Mullah Fazlullah, Tehreek-e-Taliban Pakistan (TTP) leader, accused of shooting activist Malala Yousafzai was killed by a United States drone strike June 13 close to the border between Afghanistan and Pakistan, a U.S. military official confirmed to Voice of America. "U.S. forces conducted a counterterrorism strike June 13 in Kunar province, close to the border between Afghanistan and Pakistan, which targeted a senior leader of a designated terrorist organization," army Lt. Col. Martin O'Donnell, a spokesman for U.S. forces in Afghanistan said. He was reportedly traveling in a vehicle with four other commanders when the strike took place, Pakistani daily the Express Tribune reported. "A US drone strike in Afghanistan's northeastern Kunar province has killed the leader of the TTP," Mohammad Radmanish, Afghanistan's Ministry of Defense spokesperson, told CNN. "US Forces-Afghanistan and NATO-led Resolute Support forces continue to adhere to the Government of the Islamic Republic of Afghanistan's unilateral ceasefire with the Afghan Taliban, announced by ... Afghan President Ashraf Ghani, which began on the 27th day of Ramadan," a statement from U.S. Forces-Afghanistan said claiming the strike did not put the ceasefire order by President Ashraf Ghani into risk, CNN reported. "As previously stated, the ceasefire does not include US counterterrorism efforts against IS-K, al Qaeda, and other regional and international terrorist groups, or the inherent right of US and international forces to defend ourselves if attacked," the statement added.
Despite being commercially available, drones can be a real threat. They can barge into no-fly zones, engage in mid-air crashes, reconnaissance missions, or even conduct deadly air-strikes. The risk of such attacks never wears off but in order protect its critical installations against rogue UAVs, United States military is working on some lethal counter-drone weapons. The service, in collaboration with defense manufacturer Raytheon, has produced two Counter-Unmanned Aerial Systems (UAV) -- one that uses high power microwave (HPM) to disable the target and other that deploys a high energy laser (HEL) to disintegrate it. The two systems were put to test in a recent Maneuver Fire Integrated Experiment and were able to take out as many as 45 different drones out of the sky, along with a few stationary mortal projectiles, Popular Mechanics reported.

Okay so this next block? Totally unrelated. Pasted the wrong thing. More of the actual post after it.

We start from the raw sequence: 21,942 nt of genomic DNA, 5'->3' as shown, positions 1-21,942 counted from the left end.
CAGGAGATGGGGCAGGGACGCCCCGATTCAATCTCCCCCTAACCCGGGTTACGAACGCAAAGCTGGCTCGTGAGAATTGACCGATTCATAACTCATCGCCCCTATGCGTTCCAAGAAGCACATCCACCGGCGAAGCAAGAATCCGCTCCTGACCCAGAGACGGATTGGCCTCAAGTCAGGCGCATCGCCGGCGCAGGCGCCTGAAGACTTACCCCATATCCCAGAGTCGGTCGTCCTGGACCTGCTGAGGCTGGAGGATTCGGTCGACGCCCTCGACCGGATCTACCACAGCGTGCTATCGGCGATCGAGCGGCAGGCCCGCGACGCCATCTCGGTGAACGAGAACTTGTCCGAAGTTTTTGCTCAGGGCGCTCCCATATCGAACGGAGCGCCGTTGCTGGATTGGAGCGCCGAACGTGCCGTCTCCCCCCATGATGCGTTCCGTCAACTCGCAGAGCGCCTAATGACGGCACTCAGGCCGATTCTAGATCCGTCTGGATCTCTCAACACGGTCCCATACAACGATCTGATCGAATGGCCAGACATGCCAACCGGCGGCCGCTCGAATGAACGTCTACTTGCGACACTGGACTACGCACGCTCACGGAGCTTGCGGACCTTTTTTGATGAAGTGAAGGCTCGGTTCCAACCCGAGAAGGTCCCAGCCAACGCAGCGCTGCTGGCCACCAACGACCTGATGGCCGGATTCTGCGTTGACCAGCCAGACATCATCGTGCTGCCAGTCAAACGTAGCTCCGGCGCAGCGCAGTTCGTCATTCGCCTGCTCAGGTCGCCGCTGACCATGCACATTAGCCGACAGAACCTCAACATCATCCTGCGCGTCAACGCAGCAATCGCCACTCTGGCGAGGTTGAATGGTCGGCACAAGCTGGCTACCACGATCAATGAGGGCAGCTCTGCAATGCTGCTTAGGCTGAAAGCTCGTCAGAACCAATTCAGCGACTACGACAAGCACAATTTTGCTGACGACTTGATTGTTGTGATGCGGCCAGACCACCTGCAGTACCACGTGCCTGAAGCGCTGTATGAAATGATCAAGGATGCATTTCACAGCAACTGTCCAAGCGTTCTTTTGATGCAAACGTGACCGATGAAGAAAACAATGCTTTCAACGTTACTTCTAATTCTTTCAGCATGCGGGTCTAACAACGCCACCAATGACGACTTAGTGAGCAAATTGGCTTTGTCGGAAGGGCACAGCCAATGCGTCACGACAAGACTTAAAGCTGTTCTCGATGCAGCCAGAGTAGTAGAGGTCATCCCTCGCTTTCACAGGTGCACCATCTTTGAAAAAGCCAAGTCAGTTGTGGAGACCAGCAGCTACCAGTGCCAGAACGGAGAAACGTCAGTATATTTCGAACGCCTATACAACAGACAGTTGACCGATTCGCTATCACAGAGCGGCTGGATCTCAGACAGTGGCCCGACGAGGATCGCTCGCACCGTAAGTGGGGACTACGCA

The U.S. Army ordered units to halt the use of DJI drones, it was revealed last week, but officials still won't say why it banned the company's products. DJI told International Business Times it reached out to officials about the direction to discontinue the use of its drones, but the U.S. army did not respond to them. "The US Army has not explained why it suddenly banned the use of DJI drones and components, what'cyber vulnerabilities' it is concerned about, or whether it has also excluded drones made by other manufacturers," DJI said. In a letter obtained by sUAS News, the U.S. Army Research Lab and U.S. Navy found there were operational risks associated with DJI products. The memo cited a classified report, "DJI UAS Technology Threat and User Vulnerabilities," and a U.S. Navy memo, "Operational Risks with Regards to DJI Family of Products."
The U.S. Army has ordered units to cease the use of DJI drones, according to a memo obtained by sUAS News. The letter, dated this week, said the U.S. Army Research Lab and U.S. Navy found there were operational risks linked to DJI equipments. Officials cited a classified report called "DJI UAS Technology Threat and User Vulnerabilities," as well as a U.S. Navy memorandum called "Operational Risks with Regards to DJI Family of Products." The report and the memo were both dated May 2017, which suggests officials have been looking into this for a while. In the letter, the U.S. Army's Lieutenant General Joseph Anderson said: "DJI Unmanned Aircraft Systems [UAS] products are the most widely used non-program of record commercial off-the-shelf UAS employed by the Army.
U.S. officials reportedly are rethinking the advisability of allowing the Chinese to invest in sensitive technologies seen as vital to national security. Reuters reported Wednesday U.S. officials are concerned such cutting-edge technologies as artificial intelligence and machine learning could be used by the Chinese to augment their military capabilities and achieve greater advancements in strategic industries. Technology is the fastest growing industry in the United States, and China has funneled $45.6 billion into U.S. acquisitions and Greenfield investments in the last year, Rhodium Group found. That investment is expected to double this year. Read: What Is Artificial Intelligence?